Mar 31 2014

My Writing Process Author Hop

I’ve been invited to take part in the “My Writing Process Blog Tour” by Page Morgan, the author of THE BEAUTIFUL AND THE CURSED.  I just got to meet her this month, and on top of being super funny and kind in person, she has the claim to fame of writing gothic fiction, which is my favorite genre of all time.  (Seriously.  I own seven different editions of Jane Eyre.)
On to the questions!
1) What am I working on?
Landry Park II: Landry Parkier,  which is in the edit stage right now.  Send scotch.
2) How does my work differ from others of its genre?
YA Dystopian has really flowered in the years since The Hunger Games emerged, and it’s been really exciting to see how different authors take similar themes and explore them in vastly different ways.  I think Landry Park takes a slightly more glamorous approach to the Oppressive Future of Society theme–the protagonist is one of the elite, rather than being part of the underclass, and the world is richer and more colorful than many of the desaturated and gray dystopias out there.
3) Why do I write what I do?
I don’t have an easy answer for this.  Sometimes I write because I’m compelled–by an image or a character or a setting.  Sometimes I write to escape.  Sometimes it’s both.  What drew me to Landry Park was the luxurious world, with both its beauty and its darkness.  I love settings that take on a life of their own, that are more and more complex the deeper you delve into them.
4) How does my writing process work?
  • After the initial inspiration–a scene or an image–lodges itself in my brain, I usually give it a gestation period.  Sometimes a month or several months, depending.
  • Then I write the first chapter or two, just to dip my toes in the water.
  • After that, I do the SAVE THE CAT beat sheet to give myself a loose road guide for the journey ahead.
  • Once that’s in place, I aim for 1000 to 2000 words a day.  Any less, and I won’t get the book finished in a reasonable amount of time, and any more, and my words devolve into mush that’s at best unreadable and at worst madness-inducing…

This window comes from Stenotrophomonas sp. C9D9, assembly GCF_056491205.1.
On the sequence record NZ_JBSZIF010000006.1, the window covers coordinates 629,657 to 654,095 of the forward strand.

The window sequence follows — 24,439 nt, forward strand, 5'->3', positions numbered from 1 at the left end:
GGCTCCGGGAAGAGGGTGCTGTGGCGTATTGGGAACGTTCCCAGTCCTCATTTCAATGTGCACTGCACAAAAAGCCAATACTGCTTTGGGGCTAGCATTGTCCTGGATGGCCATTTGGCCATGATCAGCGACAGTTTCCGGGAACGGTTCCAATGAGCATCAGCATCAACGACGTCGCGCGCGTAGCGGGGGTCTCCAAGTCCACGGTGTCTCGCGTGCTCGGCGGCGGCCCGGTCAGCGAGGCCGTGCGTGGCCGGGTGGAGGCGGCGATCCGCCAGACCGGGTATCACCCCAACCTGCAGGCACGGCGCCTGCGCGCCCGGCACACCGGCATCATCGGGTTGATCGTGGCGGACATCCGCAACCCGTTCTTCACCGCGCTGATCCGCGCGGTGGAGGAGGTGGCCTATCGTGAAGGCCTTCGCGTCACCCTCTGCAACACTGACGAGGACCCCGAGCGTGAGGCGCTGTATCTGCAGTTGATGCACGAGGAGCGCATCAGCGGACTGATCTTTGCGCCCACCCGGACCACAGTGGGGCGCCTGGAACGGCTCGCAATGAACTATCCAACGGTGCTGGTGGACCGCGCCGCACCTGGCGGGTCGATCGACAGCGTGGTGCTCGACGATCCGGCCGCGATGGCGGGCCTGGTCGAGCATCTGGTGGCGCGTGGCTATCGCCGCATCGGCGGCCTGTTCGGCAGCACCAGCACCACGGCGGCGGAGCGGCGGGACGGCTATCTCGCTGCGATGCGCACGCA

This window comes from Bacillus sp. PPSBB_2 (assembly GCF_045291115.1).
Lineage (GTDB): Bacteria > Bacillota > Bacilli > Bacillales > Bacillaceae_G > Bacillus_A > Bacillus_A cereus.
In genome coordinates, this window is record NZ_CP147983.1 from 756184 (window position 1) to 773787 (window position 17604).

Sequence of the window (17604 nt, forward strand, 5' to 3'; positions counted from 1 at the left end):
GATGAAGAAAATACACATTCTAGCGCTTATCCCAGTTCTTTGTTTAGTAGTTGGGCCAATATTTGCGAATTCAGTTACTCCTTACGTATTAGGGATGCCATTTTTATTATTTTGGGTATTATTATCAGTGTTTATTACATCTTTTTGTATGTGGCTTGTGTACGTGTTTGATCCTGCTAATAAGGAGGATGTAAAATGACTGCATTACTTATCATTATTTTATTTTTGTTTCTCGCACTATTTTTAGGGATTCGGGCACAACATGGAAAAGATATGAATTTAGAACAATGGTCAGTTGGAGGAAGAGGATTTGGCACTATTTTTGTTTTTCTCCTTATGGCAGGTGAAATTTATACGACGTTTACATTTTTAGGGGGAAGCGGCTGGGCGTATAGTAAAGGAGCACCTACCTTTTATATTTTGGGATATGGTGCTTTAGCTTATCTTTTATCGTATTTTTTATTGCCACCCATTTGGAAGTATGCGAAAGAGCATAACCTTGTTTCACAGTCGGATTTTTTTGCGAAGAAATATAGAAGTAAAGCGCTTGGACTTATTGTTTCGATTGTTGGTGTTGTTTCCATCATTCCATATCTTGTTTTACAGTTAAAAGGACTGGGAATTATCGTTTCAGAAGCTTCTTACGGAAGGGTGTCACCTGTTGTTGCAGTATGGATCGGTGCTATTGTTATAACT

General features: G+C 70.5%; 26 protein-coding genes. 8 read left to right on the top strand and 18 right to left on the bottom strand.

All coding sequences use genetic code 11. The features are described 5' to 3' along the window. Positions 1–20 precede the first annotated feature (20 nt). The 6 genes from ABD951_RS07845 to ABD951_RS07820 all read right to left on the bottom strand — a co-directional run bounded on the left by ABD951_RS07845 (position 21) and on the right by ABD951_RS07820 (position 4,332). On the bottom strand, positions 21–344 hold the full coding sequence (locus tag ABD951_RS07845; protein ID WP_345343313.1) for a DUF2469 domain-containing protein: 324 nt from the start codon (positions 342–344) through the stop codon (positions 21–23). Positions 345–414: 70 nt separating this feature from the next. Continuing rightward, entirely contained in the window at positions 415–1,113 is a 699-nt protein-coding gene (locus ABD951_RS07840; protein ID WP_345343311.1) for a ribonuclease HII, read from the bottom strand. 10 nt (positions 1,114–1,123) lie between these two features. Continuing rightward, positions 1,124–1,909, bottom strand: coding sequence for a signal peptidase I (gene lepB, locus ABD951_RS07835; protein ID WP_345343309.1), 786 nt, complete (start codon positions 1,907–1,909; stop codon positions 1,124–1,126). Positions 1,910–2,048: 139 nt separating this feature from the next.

Be sure to check out Elizabeth Otto’s blog next week for the next installment of the hop!  Elizabeth is a dear friend of mine, in addition to being the most talented romance author I know.  A paramedic by day, Elizabeth writes women’s fiction that’s as heartfelt as it is steamy by night.

Mar 27 2013

The Next Big Thing!

Look at me!  I was tagged in The Next Big Thing Blog Hop by Elizabeth Richards to answer a few questions about my debut novel coming in 2014!

1)      What is the working title of your book? LANDRY PARK TWO, a Tale of Woe and Misery and Atoms: The Dressening
2)      Where did the idea come from? This is the second book in the Landry Park trilogy and picks up a couple weeks after the Big Event that concludes Book One.  The initial germination for Landry Park came from working at my local museum, where playing with pictures of debutantes and pictures of fallout shelters began to create weird pictures in my mind.
3)      What genre does your book fall under? YA Sci Fi, although I would love to see “Future Historical” as a real classification someday.
4)      What actors would you choose to play your characters in a movie rendition?  Aw, crap.  I’m bad at this.  I still like Shailene Woodley as Madeline–she’s smart and thoughtful, which is exactly how Madeline is–although now Shailene will be (an awesome!) Tris, so I think it will be hard to see her as any other YA heroine for a while.  And I’d like Michael Fassbender to be her father just so I can drool over the idea of Michael Fassbender discussing philosophy in a three piece suit.
5)      What is the one sentence synopsis of your book? Oh, this is easy!  Gone with the Nuclear Wind.
6)      Is your book self-published, published by an independent publisher, or represented by an agency?  Landry Park will come out from Dial/Penguin in early 2014, and I’m represented by the amazing Mollie Glick of Foundry Media.
7)      How long did it take you to write the first draft of your manuscript?  The first book went through major, major revisions and took two years, but The Dressening only needed four or five months for the first draft.  (That’s fast for me.)
8)      What other books would you compare this story to within your genre?  For Darkness Shows the Stars, almost certainly.  Landry Park has distinct Austen overtones.
9)      Who or what inspired you to write this book?  I wanted to write a book that layered in thorny issues of responsibility and identity with beauty and romance and dashing army uniforms.  I wanted to write a book that could talk about atomic particles on one page and have a heroine kissing in a garden on the next.  I was inspired by books I love so much I wish I could read them all at the same time: Gone with the Wind, Mansfield Park, The Illustrated Man, Jane Eyre, Rebecca, Brave New World…
10)   What else about your book might pique the reader’s interest?  Let’s see…a mysterious attack in the woods, ballroom dances, radiation poisoning, dresses, a flirty boy with a big smile, a mausoleum hidden in a maze…
So I’m passing the torch onto two fantastic authors, Laurelin Paige and Katherine Ernst, both good friends of mine!  Look for their posts next week!